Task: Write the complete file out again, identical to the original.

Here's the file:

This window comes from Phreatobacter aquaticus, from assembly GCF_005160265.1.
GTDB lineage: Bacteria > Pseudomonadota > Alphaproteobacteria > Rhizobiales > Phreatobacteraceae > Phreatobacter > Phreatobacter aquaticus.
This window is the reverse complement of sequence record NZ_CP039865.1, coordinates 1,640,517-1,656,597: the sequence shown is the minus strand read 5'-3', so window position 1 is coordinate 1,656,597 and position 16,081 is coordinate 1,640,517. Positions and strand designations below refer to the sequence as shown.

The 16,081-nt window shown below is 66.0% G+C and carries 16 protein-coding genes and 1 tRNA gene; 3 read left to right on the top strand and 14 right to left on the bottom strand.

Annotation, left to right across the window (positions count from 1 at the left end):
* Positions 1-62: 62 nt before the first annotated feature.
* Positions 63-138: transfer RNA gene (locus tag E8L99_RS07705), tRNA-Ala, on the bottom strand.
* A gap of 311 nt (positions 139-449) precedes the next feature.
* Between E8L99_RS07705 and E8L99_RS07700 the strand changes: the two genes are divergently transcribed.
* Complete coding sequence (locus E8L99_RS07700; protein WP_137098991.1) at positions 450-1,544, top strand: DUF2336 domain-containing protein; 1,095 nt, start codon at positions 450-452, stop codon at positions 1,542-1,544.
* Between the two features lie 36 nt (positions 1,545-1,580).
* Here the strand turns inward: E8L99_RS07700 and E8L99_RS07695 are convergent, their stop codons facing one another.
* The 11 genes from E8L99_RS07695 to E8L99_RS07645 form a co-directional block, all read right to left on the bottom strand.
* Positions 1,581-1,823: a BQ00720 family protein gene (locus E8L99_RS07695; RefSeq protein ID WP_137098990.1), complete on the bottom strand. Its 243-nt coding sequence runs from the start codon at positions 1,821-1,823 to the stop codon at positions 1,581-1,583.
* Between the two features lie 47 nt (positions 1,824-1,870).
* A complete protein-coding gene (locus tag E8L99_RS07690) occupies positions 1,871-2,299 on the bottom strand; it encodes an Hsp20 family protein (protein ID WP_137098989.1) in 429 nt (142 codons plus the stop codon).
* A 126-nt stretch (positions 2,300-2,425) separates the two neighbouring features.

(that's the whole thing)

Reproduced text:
This window comes from Phreatobacter aquaticus, from assembly GCF_005160265.1.
GTDB lineage: Bacteria > Pseudomonadota > Alphaproteobacteria > Rhizobiales > Phreatobacteraceae > Phreatobacter > Phreatobacter aquaticus.
This window is the reverse complement of sequence record NZ_CP039865.1, coordinates 1,640,517-1,656,597: the sequence shown is the minus strand read 5'-3', so window position 1 is coordinate 1,656,597 and position 16,081 is coordinate 1,640,517. Positions and strand designations below refer to the sequence as shown.

The 16,081-nt window shown below is 66.0% G+C and carries 16 protein-coding genes and 1 tRNA gene; 3 read left to right on the top strand and 14 right to left on the bottom strand.

Annotation, left to right across the window (positions count from 1 at the left end):
* Positions 1-62: 62 nt before the first annotated feature.
* Positions 63-138: transfer RNA gene (locus tag E8L99_RS07705), tRNA-Ala, on the bottom strand.
* A gap of 311 nt (positions 139-449) precedes the next feature.
* Between E8L99_RS07705 and E8L99_RS07700 the strand changes: the two genes are divergently transcribed.
* Complete coding sequence (locus E8L99_RS07700; protein WP_137098991.1) at positions 450-1,544, top strand: DUF2336 domain-containing protein; 1,095 nt, start codon at positions 450-452, stop codon at positions 1,542-1,544.
* Between the two features lie 36 nt (positions 1,545-1,580).
* Here the strand turns inward: E8L99_RS07700 and E8L99_RS07695 are convergent, their stop codons facing one another.
* The 11 genes from E8L99_RS07695 to E8L99_RS07645 form a co-directional block, all read right to left on the bottom strand.
* Positions 1,581-1,823: a BQ00720 family protein gene (locus E8L99_RS07695; RefSeq protein ID WP_137098990.1), complete on the bottom strand. Its 243-nt coding sequence runs from the start codon at positions 1,821-1,823 to the stop codon at positions 1,581-1,583.
* Between the two features lie 47 nt (positions 1,824-1,870).
* A complete protein-coding gene (locus tag E8L99_RS07690) occupies positions 1,871-2,299 on the bottom strand; it encodes an Hsp20 family protein (protein ID WP_137098989.1) in 429 nt (142 codons plus the stop codon).
* A 126-nt stretch (positions 2,300-2,425) separates the two neighbouring features.